Mother’s consent dispensed with to allow child go on holiday with foster parents; mother told to take down social media posts – 2024vol1#51

On foot of applications from the Child and Family Agency (CFA), an interim care order was extended for a primary school aged boy, and the mother’s consent for him to go on holiday with his foster parents was dispensed with. The mother was present in court and was contesting both applications. The guardian ad litem (GAL) was supporting them.

Social worker evidence

The social worker said that the child was doing well in his placement and at school. She said the threshold was still met. She said she had tried to meet with the mother and her network on a number of occasions to discuss the plan but that had not been possible. The social worker said she was concerned about the mother’s presentation and her mental health. The mother had driven by the school on a number of occasions and the social worker had worked with the school on a safety plan for the child due to the incidents.

The child was doing well in school and he was involved in a lot of activities. He knew about the planned holiday and he was looking forward to going away and being able to go swimming. The foster carers did not want to go on the holiday without him. The child had told her he would be very annoyed and upset if he was not allowed to go.

The social worker said the child’s mother had been posting up a lot of information on social media regarding the care proceedings and claimed the foster carers were abusing the child and depriving him of air and food. The social worker had asked the mother to take down the posts and she had not. It was very upsetting for the foster carers. The foster carers had sought a domestic violence order from the court but had not been successful. They had also been in contact with the gardaí. The communications department within the CFA were attempting to get the posts taken down but she said that took time.

The GAL solicitor said the child had asked that the GAL did not visit him as he associated her visits with her wanting him to have access with his mother. The meetings between the child and the GAL had only just recommenced.

The social worker said that there was no evidence of any of the allegations the mother had made, the social worker had visited frequently and the child was presenting well. She had asked the child a number of times about contact with his mother and he did not want any contact.

Mother’s evidence

The mother gave evidence. She had her phone with her in the witness box and the judge asked her if the phone was turned off and she said it was.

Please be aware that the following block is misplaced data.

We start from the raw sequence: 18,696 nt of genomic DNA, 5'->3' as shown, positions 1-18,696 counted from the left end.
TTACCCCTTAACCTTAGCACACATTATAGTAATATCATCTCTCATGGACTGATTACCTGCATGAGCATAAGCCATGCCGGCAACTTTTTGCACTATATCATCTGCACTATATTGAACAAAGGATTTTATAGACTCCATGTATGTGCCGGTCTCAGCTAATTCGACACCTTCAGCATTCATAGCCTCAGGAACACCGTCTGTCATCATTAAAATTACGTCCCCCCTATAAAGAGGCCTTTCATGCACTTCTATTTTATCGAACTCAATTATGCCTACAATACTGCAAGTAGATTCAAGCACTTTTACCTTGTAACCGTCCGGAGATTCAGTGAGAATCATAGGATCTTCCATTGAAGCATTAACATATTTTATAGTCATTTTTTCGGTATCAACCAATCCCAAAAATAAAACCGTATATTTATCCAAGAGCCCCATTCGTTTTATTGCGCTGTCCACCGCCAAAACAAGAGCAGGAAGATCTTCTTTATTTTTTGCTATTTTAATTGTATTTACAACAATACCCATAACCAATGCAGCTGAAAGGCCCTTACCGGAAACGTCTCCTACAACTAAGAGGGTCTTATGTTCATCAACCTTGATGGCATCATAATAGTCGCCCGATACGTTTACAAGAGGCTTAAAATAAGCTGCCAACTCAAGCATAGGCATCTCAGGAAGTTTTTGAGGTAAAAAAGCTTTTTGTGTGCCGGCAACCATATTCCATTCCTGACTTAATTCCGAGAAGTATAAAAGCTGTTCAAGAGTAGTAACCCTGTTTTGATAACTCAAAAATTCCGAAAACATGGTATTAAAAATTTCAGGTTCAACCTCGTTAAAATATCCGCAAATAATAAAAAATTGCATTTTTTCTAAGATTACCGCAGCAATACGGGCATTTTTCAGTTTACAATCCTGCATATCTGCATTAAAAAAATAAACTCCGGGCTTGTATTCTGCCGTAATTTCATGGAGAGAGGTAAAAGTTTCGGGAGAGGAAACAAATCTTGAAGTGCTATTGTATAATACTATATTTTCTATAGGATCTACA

Her solicitor asked her why she was contesting the applications and she said that the court was corrupt and it was appalling the lies of the social worker over the last eight months. She said she had driven by the school playground, the child was dehydrated, he had dark circles under his eyes and he had no colour in his face. She said they both cried when they saw each other. She was adamant he was being deprived of food and air and that he had been taken from a loving home, and should be back with his mother. She said the social worker said he was scared and he should not be scared. She said he was being deprived of air by a dehumidifier.

She said her child had been kidnapped by family members who had bullied her mother at her mother’s house and taken the child. She said her son needed to be at home and needed to be out of his current environment as soon as possible.

The judge asked her if she was getting any support herself. She said she was linking in with the mental health doctors but that there was nothing wrong with her mental health.

The solicitor for the GAL said that two assessments were ongoing and the assessor conducting the parenting capacity assessment should have the most up-to-date reports. The court lifted the in camera rule to allow the assessor to be provided with up-to-date information.

Judge’s decision

The judge said the welfare of the child was paramount and was front and central in all of the decisions made by the court. There was no evidence, bar the mother’s say so, that there were any welfare concerns for the child and in fact all the evidence of the professionals was to the contrary. He said the report was that the child was doing well at school.

He granted the order dispensing with the mother’s consent to allow the child to go on the holiday out of the jurisdiction with his foster carers. He advised the mother that if she had posted information that it needed to be taken down and any posts deleted, it would be a breach of the in camera rule if information was published. He said these were in camera proceedings and information in the courts was not to be discussed or broadcast outside. The CFA could bring an application to the court in respect of publication on social media.